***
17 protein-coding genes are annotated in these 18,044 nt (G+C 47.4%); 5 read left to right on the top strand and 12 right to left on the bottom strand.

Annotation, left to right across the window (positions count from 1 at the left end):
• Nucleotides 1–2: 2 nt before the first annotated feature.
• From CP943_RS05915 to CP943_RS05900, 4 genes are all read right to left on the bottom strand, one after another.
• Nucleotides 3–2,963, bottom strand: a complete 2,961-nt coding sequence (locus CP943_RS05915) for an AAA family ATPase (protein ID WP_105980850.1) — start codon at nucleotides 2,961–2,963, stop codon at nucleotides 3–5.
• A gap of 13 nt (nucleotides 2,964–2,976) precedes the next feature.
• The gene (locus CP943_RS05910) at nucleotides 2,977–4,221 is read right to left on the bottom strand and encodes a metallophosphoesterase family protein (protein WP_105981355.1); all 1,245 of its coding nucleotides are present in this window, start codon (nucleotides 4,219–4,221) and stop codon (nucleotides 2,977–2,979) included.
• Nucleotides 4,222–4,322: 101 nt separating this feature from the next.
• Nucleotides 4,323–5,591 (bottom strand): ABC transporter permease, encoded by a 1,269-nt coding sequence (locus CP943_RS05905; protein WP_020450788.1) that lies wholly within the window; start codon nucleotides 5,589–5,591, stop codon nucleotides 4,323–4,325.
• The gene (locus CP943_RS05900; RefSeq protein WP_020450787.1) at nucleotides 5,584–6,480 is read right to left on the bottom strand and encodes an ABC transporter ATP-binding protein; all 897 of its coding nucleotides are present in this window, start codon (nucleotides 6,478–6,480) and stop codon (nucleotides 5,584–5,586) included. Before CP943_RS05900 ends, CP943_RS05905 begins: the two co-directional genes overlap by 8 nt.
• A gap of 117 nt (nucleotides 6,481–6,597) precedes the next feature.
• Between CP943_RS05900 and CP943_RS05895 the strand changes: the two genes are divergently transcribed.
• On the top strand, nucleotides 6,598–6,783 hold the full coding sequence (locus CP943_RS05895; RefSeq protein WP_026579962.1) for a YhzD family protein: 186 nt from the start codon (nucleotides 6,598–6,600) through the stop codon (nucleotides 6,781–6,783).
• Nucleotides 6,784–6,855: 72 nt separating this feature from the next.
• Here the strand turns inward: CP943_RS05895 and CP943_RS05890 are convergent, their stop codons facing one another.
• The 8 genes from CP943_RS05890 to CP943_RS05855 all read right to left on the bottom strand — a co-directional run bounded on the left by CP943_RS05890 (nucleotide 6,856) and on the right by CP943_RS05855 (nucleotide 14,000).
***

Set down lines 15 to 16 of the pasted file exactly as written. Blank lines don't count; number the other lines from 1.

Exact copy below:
• Here the strand turns inward: CP943_RS05895 and CP943_RS05890 are convergent, their stop codons facing one another.
• The 8 genes from CP943_RS05890 to CP943_RS05855 all read right to left on the bottom strand — a co-directional run bounded on the left by CP943_RS05890 (nucleotide 6,856) and on the right by CP943_RS05855 (nucleotide 14,000).